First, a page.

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"Show Me the Money: Raising Capital in a Challenging Market"
Across the country, banks are facing severe economic challenges from both external market forces and increased regulatory requirements. Experts anticipate that during the remainder of 2009, banks will continue to experience credit losses in their loan portfolios while also incurring unprecedented expenses to fund the FDIC. Bank regulators are also requiring banks to increase their capital levels in a market where the traditional methods of obtaining capital, such as trust preferred securities, are unavailable. Even West Virginia banks, whose conservative business practices and traditionally strong capital positions have helped them weather the storm so far, may find it desirable to raise additional funds as the economic crisis deepens. There are a variety of methods banks can use to obtain capital in a difficult market.
Private Placement or Debt Equity Securities
Most West Virginia banks are not publicly traded. For these banks, the most viable option for raising capital will likely be engaging in a private placement of equity or debt securities, usually through the sale of preferred stock or subordinated debt. A private placement typically involves the sale of securities to sophisticated, “accredited” investors and a limited number of unsophisticated investors. There are several benefits to raising capital through a private placement. Among other things, a private placement usually requires less disclosure and less time to complete than a public offering. In addition, potential securities law liability is more circumscribed in a private placement than in a public offering. On the negative side, shares or debt securities issued in a private placement will be subject to resale and transfer restriction.
Many banks choose to issue subordinated debt because it is one of the quickest ways to raise capital. Subordinated debt issued by banks is a debt obligation that contains both debt and equity characteristics. It has the tax advantage characteristics of debt, but is treated as equity if certain regulatory criteria are satisfied. Typically, the bank holding company will issue subordinated debt and inject the proceeds of the offering into its subsidiary bank. A portion of the subordinated debt will qualify as Tier 2 capital at the holding company level if the criteria are met, and the cash proceeds from the subordinated debt injected into the bank will qualify as Tier 1 capital.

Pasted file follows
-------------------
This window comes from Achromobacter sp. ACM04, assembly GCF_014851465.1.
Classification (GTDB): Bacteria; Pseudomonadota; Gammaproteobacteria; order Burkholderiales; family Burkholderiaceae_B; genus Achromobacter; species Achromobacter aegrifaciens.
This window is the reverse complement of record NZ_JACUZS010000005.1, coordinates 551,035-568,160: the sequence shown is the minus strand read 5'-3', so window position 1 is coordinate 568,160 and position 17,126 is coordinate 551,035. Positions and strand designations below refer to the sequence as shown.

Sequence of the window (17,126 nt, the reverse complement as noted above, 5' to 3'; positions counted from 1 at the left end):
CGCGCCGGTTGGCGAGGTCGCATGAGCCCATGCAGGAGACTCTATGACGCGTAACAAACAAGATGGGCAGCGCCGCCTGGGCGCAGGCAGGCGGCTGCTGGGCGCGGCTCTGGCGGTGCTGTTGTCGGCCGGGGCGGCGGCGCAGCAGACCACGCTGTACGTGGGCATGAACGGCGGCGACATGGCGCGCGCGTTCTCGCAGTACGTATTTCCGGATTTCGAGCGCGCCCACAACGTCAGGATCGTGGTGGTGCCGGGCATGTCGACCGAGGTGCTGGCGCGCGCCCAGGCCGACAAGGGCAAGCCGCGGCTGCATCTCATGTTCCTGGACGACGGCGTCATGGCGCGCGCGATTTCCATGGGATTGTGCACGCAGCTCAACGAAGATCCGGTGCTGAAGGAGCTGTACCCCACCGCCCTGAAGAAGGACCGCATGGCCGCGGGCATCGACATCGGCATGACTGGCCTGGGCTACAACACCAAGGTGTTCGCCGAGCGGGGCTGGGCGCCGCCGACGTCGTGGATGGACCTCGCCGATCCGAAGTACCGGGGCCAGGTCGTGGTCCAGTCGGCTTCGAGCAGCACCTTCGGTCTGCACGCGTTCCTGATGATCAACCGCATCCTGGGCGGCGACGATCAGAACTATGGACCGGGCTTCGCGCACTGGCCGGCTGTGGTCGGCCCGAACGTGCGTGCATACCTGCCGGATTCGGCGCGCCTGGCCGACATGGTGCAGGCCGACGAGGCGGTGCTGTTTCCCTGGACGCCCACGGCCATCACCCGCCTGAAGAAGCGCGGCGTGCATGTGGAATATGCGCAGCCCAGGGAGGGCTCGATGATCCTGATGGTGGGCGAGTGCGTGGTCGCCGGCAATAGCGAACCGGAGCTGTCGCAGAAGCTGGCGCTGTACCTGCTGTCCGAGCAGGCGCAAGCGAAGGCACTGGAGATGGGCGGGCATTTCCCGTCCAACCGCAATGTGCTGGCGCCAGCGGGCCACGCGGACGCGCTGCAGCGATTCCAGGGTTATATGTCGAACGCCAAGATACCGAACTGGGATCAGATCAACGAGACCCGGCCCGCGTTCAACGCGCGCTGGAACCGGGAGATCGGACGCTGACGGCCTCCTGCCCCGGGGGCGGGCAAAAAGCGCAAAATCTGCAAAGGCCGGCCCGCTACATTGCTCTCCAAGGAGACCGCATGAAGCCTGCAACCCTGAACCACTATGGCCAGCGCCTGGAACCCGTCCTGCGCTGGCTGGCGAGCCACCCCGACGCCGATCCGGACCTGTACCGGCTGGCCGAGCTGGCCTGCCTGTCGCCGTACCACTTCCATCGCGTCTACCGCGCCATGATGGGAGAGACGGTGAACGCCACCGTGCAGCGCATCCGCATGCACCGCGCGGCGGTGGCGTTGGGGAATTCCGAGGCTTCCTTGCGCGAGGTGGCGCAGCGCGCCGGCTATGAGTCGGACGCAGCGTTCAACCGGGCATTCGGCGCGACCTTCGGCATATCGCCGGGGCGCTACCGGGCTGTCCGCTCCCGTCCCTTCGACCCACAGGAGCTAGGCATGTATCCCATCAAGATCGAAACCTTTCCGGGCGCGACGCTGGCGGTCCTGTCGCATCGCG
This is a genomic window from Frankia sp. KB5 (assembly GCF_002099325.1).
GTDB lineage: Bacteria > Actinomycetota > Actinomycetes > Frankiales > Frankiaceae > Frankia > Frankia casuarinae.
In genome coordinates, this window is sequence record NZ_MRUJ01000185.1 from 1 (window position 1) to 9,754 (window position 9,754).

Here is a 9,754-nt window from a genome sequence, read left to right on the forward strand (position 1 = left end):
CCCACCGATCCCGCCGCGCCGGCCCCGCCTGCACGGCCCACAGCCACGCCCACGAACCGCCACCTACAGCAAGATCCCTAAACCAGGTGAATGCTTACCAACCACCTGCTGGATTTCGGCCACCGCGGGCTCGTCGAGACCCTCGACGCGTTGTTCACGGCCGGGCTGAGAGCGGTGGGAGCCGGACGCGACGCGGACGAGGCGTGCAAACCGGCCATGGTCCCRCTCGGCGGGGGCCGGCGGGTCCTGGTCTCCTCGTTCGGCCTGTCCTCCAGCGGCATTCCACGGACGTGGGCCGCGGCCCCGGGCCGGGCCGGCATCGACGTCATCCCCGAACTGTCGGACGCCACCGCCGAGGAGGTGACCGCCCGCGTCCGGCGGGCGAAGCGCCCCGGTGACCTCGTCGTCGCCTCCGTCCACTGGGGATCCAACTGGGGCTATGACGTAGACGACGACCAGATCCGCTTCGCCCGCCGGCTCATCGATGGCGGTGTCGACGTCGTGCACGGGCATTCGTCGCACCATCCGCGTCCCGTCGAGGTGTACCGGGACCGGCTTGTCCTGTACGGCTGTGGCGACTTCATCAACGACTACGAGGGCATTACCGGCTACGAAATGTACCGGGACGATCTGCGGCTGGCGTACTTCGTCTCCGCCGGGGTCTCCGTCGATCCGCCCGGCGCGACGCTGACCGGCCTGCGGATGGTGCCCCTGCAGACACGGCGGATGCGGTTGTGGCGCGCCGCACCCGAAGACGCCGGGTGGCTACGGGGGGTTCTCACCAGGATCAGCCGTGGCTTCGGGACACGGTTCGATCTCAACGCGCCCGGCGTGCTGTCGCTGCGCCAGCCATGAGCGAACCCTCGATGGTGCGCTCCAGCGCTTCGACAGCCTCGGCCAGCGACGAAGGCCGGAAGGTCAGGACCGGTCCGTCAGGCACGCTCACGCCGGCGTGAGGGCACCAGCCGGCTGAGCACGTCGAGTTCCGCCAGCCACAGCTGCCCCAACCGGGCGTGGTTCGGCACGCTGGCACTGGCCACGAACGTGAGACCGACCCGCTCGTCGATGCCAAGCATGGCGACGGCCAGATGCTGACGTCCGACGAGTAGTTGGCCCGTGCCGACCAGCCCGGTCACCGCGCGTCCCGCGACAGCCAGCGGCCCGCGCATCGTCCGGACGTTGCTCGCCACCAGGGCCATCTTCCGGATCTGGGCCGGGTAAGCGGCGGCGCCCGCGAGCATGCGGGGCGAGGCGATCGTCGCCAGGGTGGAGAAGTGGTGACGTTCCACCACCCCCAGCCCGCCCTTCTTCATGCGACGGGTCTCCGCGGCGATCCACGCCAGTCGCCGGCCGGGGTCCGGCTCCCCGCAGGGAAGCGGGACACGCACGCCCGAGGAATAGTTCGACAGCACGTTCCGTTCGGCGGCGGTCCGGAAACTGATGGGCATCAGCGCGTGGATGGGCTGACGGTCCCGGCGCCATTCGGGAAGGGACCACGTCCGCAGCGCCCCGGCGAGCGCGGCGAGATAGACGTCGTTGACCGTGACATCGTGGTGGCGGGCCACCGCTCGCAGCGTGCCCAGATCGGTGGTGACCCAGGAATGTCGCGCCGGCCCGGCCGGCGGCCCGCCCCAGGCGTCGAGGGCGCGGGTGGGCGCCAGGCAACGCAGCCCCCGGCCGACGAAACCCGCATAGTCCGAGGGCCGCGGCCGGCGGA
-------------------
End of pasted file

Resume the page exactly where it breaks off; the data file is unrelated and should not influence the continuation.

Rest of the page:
Another alternative is to issue preferred stock. Many companies considering this alternative should check their Articles of Incorporation to be sure this class of stock has been authorized by the company’s stockholders. If you believe your bank may want to raise capital in the near future and it does not currently have preferred stock available for issuance, you should consider seeking shareholder approval to authorize the issuance of preferred stock at the next annual meeting, or calling a special meeting for this purpose.
Other Methods of Raising Capital
In lieu of a private placement, banks and holding companies that are publicly traded may want to consider filing a shelf registration statement with the SEC. A shelf registration allows multiple offerings of securities based on the same registration. An effective shelf registration statement permits an issuer to access the capital markets quickly when needed or when the market conditions are optimal and provides a public company with maximum flexibility to offer and sell various kinds of equity, debt or hybrid securities.
There are also other options that involve less conventional ways of raising capital (some of which include the use of an effective shelf-registration), and these should also be considered by publicly traded companies in this difficult market. Like the shelf registration process, these methods also require that an issuer meet specific eligibility requirements. These alternative methods include a private investment in public equity (PIPEs); a registered direct offering, and an at- the- market offering (ATM).
In the current market, a bank should explore each financing alternative in light of the regulatory requirements and marketing restrictions applicable to each method. A bank should select the most appropriate method of financing based on its specific business needs, legal considerations, eligibility limitations and the current market conditions.
A version of this information was published in the Fall 2009 issue of WV Banker Magazine.